I’d love to be a writer in England. It sounds as if they’re all amazingly talented, get together regularly, hang and do stuff, and get all sorts of opportunities to work in movies, TV, radio, and so on. Nick Hornby (About a Boy, etc.) and Ben Elton (Chart Throb, Dead Famous, etc.) are both multitalented and well respected; Audrey Niffenegger regularly pops over there and runs graveyard tours at Highgate Cemetary; and Susanna Clarke (of Strange & Norrell) went to a writer’s course where the facilitator thought her work was awesome, and therefore just introduced her to Neil Gaiman (which would be kinda like writing a cool program in computing class, and being introduced to Bill Gates).
Neil Gaiman is one of those people whose name seems to come up a lot. I’ve reviewed him before here on GeekReads, albeit indirectly via the movie adaptation of his story Coraline, and he’ll almost certainly make another appearance in future since Jenny gave me the first volume of the Absolute Sandman series for Christmas. It’s a beast of a thing, so don’t expect it any time soon…
Obviously, the existence of this review indicates that I have actually finished reading something of his, and that is The Graveyard Book, a deceptively simple but extremely imaginative little novel. Because of the timing, it’d be easy to accuse Gaiman of jumping onto the whole occult bandwagon what with the soaring popularity of books dealing with witchcraft and wizardry, and other mythical creatures that – shall we say – suck. You wouldn’t last two pages before that prejudice is completely dispelled. Gaiman’s writing disarms you with a one-two punch of wistfulness and charm before delivering a fatal blow to any remaining doubt with its sheer inventiveness.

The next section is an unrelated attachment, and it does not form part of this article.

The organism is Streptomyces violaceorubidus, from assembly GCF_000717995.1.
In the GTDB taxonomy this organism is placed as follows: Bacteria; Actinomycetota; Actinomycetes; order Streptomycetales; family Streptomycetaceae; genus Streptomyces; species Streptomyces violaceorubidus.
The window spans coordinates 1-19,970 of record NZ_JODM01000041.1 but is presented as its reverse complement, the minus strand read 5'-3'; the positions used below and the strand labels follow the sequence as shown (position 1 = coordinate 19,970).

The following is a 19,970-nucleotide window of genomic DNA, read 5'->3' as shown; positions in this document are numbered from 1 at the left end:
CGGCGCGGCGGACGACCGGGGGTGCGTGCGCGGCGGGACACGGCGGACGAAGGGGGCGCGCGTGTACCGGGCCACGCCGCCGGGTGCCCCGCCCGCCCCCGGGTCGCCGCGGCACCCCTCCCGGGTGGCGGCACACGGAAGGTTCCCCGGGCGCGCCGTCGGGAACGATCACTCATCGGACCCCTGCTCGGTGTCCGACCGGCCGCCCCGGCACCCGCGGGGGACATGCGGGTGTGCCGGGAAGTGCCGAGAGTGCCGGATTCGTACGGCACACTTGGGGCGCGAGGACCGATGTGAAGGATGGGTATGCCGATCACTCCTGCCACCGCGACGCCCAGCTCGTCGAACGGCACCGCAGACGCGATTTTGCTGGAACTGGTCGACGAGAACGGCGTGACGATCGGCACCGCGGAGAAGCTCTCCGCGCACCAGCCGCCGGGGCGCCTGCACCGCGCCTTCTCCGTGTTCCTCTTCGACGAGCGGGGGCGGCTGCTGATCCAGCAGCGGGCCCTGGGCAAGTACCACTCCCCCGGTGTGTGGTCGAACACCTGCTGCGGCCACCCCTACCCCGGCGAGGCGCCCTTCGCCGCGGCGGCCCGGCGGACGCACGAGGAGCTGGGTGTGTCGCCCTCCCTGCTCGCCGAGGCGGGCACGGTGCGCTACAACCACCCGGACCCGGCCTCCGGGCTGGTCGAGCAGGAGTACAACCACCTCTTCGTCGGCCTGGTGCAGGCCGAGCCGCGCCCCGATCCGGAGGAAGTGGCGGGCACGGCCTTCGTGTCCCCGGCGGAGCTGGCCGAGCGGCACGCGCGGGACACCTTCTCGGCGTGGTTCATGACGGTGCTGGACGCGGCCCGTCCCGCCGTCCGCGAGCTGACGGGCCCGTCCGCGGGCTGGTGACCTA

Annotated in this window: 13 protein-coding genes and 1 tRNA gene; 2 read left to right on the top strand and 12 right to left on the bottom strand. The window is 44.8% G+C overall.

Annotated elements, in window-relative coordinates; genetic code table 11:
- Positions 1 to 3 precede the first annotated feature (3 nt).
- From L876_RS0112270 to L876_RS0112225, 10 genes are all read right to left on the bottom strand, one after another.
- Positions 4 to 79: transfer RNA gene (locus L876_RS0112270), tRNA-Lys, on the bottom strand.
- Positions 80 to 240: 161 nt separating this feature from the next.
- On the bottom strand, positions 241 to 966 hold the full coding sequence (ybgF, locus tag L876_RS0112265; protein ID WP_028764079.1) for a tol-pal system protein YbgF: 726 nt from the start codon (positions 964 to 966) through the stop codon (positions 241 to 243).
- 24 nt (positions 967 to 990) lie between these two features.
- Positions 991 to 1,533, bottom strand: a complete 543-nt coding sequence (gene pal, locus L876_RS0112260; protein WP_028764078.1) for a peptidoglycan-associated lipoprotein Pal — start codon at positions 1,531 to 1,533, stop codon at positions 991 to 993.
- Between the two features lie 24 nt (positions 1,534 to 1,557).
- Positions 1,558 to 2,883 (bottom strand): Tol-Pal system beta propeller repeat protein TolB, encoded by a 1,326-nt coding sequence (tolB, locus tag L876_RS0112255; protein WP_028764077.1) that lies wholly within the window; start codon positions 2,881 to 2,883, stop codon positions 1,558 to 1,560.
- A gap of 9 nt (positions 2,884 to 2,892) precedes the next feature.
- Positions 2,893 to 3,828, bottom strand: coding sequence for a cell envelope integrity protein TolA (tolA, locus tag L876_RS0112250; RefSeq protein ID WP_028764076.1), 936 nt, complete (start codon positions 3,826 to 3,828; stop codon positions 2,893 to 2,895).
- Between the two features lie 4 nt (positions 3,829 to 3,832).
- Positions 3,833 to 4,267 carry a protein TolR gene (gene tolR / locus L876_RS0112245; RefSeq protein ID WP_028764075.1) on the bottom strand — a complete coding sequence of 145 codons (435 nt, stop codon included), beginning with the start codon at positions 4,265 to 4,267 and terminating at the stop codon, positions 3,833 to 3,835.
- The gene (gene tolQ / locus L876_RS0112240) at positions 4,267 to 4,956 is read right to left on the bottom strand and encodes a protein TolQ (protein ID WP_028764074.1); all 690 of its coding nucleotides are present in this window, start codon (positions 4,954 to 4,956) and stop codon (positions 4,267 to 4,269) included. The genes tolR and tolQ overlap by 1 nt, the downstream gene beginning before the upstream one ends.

Nobody Owens is a boy whose family was murdered while he was still a baby. Brought up by the residents of the graveyard where he had crawled to, “Bod” for short, is the quintessential outsider – the loner who’s different to everybody else, who has trouble fitting in. His nemesis is “the man Jack”, who was responsible for the killings and considers the boy to be a loose end that needs tying up, and it’s only by learning the lessons from the dead that Bod hopes to defeat his enemy.
You wouldn’t pick it for a childrens’ book, but despite leaning very heavily on the macabre Gaiman never lets the story get gross or grisly. This is the kind of story kids would have read prior to Disney turning everything cute and cuddly, and before political correctness whitewashed everything out of fear that something might offend somebody. At the same time, it’s not “dark” in the same sense as Harry Potter’s most recent outings – it manages to retain that sense of child-like innocence from start to finish compared to the latter Rowling books, which reek of adult weariness and cynicism.
Graveyard isn’t perfect – the chapters are a little too episodic and the writing has a certain mechanical feel about it: insert a clue here, refer back to it there, etc. but that’s like complaining that Bach’s Preludes and Fugues are too mathematical, or dismissing Mozart because Eine Kleine wasn’t exactly his finest moment. But like those pieces, the story of Nobody Owens will delight and entertain for a very long time to come.